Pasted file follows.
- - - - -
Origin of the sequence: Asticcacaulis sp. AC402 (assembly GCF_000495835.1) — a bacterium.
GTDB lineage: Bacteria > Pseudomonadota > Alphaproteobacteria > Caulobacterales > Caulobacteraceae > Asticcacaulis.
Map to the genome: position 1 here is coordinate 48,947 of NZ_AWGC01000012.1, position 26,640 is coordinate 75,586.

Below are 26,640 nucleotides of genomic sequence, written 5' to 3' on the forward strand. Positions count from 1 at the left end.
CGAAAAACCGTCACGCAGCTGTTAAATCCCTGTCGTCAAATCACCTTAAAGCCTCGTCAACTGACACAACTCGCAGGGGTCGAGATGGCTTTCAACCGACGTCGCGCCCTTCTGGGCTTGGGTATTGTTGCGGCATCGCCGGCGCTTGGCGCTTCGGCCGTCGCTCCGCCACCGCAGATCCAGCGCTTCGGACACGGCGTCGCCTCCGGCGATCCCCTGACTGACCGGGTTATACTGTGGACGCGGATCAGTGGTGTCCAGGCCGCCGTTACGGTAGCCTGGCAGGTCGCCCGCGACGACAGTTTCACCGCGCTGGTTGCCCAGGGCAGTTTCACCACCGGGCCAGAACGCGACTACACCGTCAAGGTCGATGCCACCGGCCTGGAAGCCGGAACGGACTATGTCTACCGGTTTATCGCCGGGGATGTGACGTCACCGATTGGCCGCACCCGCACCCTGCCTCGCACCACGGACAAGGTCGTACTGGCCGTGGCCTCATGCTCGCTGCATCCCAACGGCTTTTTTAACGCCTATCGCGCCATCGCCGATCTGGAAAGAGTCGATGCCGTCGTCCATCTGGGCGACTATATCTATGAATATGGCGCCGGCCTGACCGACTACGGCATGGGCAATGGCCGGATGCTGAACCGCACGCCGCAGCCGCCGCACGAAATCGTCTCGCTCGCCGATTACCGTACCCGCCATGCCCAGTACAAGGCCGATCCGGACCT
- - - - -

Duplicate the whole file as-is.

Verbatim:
Origin of the sequence: Asticcacaulis sp. AC402 (assembly GCF_000495835.1) — a bacterium.
GTDB lineage: Bacteria > Pseudomonadota > Alphaproteobacteria > Caulobacterales > Caulobacteraceae > Asticcacaulis.
Map to the genome: position 1 here is coordinate 48,947 of NZ_AWGC01000012.1, position 26,640 is coordinate 75,586.

Below are 26,640 nucleotides of genomic sequence, written 5' to 3' on the forward strand. Positions count from 1 at the left end.
CGAAAAACCGTCACGCAGCTGTTAAATCCCTGTCGTCAAATCACCTTAAAGCCTCGTCAACTGACACAACTCGCAGGGGTCGAGATGGCTTTCAACCGACGTCGCGCCCTTCTGGGCTTGGGTATTGTTGCGGCATCGCCGGCGCTTGGCGCTTCGGCCGTCGCTCCGCCACCGCAGATCCAGCGCTTCGGACACGGCGTCGCCTCCGGCGATCCCCTGACTGACCGGGTTATACTGTGGACGCGGATCAGTGGTGTCCAGGCCGCCGTTACGGTAGCCTGGCAGGTCGCCCGCGACGACAGTTTCACCGCGCTGGTTGCCCAGGGCAGTTTCACCACCGGGCCAGAACGCGACTACACCGTCAAGGTCGATGCCACCGGCCTGGAAGCCGGAACGGACTATGTCTACCGGTTTATCGCCGGGGATGTGACGTCACCGATTGGCCGCACCCGCACCCTGCCTCGCACCACGGACAAGGTCGTACTGGCCGTGGCCTCATGCTCGCTGCATCCCAACGGCTTTTTTAACGCCTATCGCGCCATCGCCGATCTGGAAAGAGTCGATGCCGTCGTCCATCTGGGCGACTATATCTATGAATATGGCGCCGGCCTGACCGACTACGGCATGGGCAATGGCCGGATGCTGAACCGCACGCCGCAGCCGCCGCACGAAATCGTCTCGCTCGCCGATTACCGTACCCGCCATGCCCAGTACAAGGCCGATCCGGACCT